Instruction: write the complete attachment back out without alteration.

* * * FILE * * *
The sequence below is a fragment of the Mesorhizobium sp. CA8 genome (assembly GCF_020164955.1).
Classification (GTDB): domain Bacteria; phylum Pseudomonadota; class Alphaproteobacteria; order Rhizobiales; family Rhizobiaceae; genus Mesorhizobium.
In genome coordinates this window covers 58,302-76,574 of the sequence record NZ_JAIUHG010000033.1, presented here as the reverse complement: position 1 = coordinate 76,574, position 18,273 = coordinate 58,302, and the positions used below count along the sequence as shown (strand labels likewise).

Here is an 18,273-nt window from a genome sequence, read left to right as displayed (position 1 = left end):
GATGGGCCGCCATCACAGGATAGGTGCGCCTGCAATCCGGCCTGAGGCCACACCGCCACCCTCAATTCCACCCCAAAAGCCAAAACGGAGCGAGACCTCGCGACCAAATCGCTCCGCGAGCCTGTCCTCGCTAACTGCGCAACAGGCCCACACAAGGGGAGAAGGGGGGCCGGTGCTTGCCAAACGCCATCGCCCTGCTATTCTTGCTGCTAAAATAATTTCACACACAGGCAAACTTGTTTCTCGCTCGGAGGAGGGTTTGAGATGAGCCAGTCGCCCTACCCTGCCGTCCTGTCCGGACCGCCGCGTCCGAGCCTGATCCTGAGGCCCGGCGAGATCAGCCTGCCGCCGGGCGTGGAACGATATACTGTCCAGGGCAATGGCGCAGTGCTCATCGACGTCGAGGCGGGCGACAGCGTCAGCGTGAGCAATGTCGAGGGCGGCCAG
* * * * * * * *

The sequence below is a fragment of the Mesorhizobium sp. CA8 genome (assembly GCF_020164955.1).
Classification (GTDB): domain Bacteria; phylum Pseudomonadota; class Alphaproteobacteria; order Rhizobiales; family Rhizobiaceae; genus Mesorhizobium.
In genome coordinates this window covers 58,302-76,574 of the sequence record NZ_JAIUHG010000033.1, presented here as the reverse complement: position 1 = coordinate 76,574, position 18,273 = coordinate 58,302, and the positions used below count along the sequence as shown (strand labels likewise).

Here is an 18,273-nt window from a genome sequence, read left to right as displayed (position 1 = left end):
GATGGGCCGCCATCACAGGATAGGTGCGCCTGCAATCCGGCCTGAGGCCACACCGCCACCCTCAATTCCACCCCAAAAGCCAAAACGGAGCGAGACCTCGCGACCAAATCGCTCCGCGAGCCTGTCCTCGCTAACTGCGCAACAGGCCCACACAAGGGGAGAAGGGGGGCCGGTGCTTGCCAAACGCCATCGCCCTGCTATTCTTGCTGCTAAAATAATTTCACACACAGGCAAACTTGTTTCTCGCTCGGAGGAGGGTTTGAGATGAGCCAGTCGCCCTACCCTGCCGTCCTGTCCGGACCGCCGCGTCCGAGCCTGATCCTGAGGCCCGGCGAGATCAGCCTGCCGCCGGGCGTGGAACGATATACTGTCCAGGGCAATGGCGCAGTGCTCATCGACGTCGAGGCGGGCGACAGCGTCAGCGTGAGCAATGTCGAGGGCGGCCAG